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Smoky Tomato Turkey Chili

Article author photo. Sara Haas, RDN, LDN This featured post is by Sara Haas, RDN, LDN. You can follow this blogger @cookinRD.

“A turkey chili recipe that uses plenty of spice to add not only heat, but also flavor. The one cup serving is satisfyingly delicious and nutritious!”

Chili is serious business in my house. When I say we’re having chili for dinner, I mean we are having CHILI, the just-the-right-amount of heat, jam-packed-flavor-kind of chili. My latest version of smoky tomato turkey chili hasn’t won any awards, but it has been a hit with my family and friends. My most solid critic is my husband and after giving him a bowl of this smoky tomato turkey chili, he re-proposed to me. There wasn’t a ring or anything, but his response was enough to make me confident in sharing the recipe with you.

The serious business about this chili is that it’s a secret weapon in nutrition. So while you’re loading up the flavor with the myriad of ingredients, you’re also doling out solid nutrients to anyone who is lucky enough to get a bowl. I love this! The spices are rich and smoky, but also provide a plethora of phytonutrients. The tomatoes and vegetables are a magical base, but also add vitamins like C and A. Finally, the beans, those little legumes, are not only filling, but they are also packed with fiber and folate. It’s truly a magical vessel of flavor and nutrition.

This recipe is large enough to feed a group of people. Serve it with homemade cornbread and top it with sharp cheddar cheese and low-fat Greek yogurt. Smoky tomato turkey chili is also magnificent as leftovers and can be used as a topper for everything from rice or quinoa bowl dishes to baked sweet potatoes.

Food Safety Tip: Making a double batch of this chili to serve on your buffet at your next party? No problem, just be sure to keep it hot and out of the temperature danger zone (the dangerous temperature of 40°F-140°F, where harmful bacteria thrive). Chafing dishes work well, but you can also keep the chili warm on the stove. Slow cookers can also work, but be careful as some of the settings are too low to maintain safe holding temperatures. Check the chili often and use a food thermometer to ensure it’s at the safe holding temperature of greater than 140°F. And if reheating as leftovers, heat chili to 165°F.

Smoky Tomato Turkey Chili

Recipe by Sara Haas, RDN, LDN


  • 1 tablespoon olive oil
  • 1 yellow onion, peeled, washed and chopped
  • 1 green bell pepper, washed, seeded and chopped
  • 1 jalapeño, washed, seeded and chopped
  • 1 pound lean ground turkey
  • 1 teaspoon turmeric
  • 1 tablespoon ground cumin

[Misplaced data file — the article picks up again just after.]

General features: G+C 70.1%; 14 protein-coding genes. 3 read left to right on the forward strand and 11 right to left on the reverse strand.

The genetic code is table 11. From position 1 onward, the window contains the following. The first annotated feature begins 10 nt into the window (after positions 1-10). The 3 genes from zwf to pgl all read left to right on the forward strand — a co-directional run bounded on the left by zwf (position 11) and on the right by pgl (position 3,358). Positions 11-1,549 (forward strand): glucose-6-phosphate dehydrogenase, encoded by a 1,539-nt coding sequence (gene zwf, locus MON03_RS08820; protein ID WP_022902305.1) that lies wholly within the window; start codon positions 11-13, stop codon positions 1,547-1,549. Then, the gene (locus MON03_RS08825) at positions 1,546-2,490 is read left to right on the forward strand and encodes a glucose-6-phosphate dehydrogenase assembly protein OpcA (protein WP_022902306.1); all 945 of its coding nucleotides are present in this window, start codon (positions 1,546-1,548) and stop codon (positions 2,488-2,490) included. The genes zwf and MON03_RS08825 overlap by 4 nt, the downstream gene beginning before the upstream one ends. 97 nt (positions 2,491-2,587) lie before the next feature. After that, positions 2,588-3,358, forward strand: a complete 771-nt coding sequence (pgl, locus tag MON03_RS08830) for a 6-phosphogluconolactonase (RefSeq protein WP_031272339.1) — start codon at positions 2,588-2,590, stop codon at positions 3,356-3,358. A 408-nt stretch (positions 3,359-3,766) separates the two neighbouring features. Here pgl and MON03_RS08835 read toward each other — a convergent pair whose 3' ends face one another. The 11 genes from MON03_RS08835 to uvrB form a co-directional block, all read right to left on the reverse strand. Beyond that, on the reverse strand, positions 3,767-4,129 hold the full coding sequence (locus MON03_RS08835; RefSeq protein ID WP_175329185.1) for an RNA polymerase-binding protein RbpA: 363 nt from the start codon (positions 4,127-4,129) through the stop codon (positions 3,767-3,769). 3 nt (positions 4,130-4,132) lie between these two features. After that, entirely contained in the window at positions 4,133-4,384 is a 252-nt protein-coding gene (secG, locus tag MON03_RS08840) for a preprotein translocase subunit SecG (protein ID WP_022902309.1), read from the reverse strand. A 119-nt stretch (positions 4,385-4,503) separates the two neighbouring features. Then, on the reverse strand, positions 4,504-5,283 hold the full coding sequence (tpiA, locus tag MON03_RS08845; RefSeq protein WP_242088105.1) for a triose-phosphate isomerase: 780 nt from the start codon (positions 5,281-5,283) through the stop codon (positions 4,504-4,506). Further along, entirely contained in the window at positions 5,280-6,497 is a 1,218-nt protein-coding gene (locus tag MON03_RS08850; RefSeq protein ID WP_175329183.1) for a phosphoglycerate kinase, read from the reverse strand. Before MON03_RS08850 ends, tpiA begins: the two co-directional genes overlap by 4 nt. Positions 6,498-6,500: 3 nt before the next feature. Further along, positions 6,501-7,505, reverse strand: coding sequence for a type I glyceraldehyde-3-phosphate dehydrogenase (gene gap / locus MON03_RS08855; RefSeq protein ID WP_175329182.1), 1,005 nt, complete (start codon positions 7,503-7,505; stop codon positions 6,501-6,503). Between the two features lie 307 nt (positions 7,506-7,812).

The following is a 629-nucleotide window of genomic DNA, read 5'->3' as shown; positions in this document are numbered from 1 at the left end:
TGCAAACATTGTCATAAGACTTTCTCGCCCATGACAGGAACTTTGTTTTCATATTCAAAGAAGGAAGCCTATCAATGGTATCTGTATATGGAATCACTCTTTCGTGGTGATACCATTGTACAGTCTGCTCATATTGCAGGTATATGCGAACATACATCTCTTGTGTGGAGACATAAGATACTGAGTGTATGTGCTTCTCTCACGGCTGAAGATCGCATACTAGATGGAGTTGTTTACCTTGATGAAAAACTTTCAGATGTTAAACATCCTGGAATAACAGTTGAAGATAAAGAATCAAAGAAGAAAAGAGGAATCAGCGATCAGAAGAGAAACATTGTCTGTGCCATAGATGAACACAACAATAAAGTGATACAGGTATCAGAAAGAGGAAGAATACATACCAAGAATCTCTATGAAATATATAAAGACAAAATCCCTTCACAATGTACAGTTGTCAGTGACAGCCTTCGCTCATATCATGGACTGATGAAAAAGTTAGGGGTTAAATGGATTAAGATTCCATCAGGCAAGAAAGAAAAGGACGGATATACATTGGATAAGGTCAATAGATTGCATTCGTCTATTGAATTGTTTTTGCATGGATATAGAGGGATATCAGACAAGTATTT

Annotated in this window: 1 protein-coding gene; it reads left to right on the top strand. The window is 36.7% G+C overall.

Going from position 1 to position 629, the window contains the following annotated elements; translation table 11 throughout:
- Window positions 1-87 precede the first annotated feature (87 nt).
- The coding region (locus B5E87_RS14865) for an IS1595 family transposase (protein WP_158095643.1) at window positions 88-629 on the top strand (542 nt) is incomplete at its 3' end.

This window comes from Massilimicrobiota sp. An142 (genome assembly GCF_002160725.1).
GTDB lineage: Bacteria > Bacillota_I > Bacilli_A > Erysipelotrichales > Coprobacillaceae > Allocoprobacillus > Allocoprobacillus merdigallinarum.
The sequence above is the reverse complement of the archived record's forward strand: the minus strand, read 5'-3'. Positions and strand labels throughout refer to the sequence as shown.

• 2 teaspoons ground chipotle chili powder
  • 2 teaspoons chili powder
  • 1/2 teaspoon smoked paprika
  • 1/4 cup tomato paste
  • 1 14.5-ounce can fire-roasted diced tomatoes
  • 1 28-ounce can diced tomatoes
  • 1 15-ounce can low-sodium tomato sauce
  • 1 cup lager-style beer
  • 1 15-ounce cans black beans, rinsed and drained
  • 1 15-ounce can chili beans or kidney beans, rinsed and drained
  • 1/2 cup + 2 tablespoons low-fat Greek yogurt
  • 1/2 cup + 2 tablespoons shredded sharp cheddar cheese


  1. Heat the oil in a large pot set over medium heat. Add the onion, bell pepper and jalapeño and cook until softened, about 8-10 minutes.
  2. Add the ground turkey to the pot and cook, stirring to crumble, until turkey is browned, about 10 minutes.
  3. Add the turmeric, cumin, chipotle chili powder, chili powder and smoked paprika. Cook one minute to toast the spices, stirring frequently. Stir in the tomato paste and cook an additional two minutes, stirring the entire time.
  4. Pour the diced tomatoes, tomato sauce and beer into the pot and bring to a low boil. Add the beans. Reduce the heat, cover and simmer for at least 1 hour. Stir occasionally. Use a food thermometer to ensure chili reaches 165°F.
  5. Portion chili into bowls and serve with 1 tablespoon Greek yogurt and 1 tablespoon shredded cheese.


Sara Haas, RDN, LDN, is a Chicago-based dietitian and chef. She currently works with Roche Dietitians as well as Centered Chef, is a Food & Nutrition contributing editor, Academy of Nutrition and Dietetics spokesperson, and is also the voice of The Eating Right Minute, a public service announcement of the Academy that airs daily on WBBM Newsradio, 780 and 105.9 FM. Find her helpful lifestyle tips on Twitter.  

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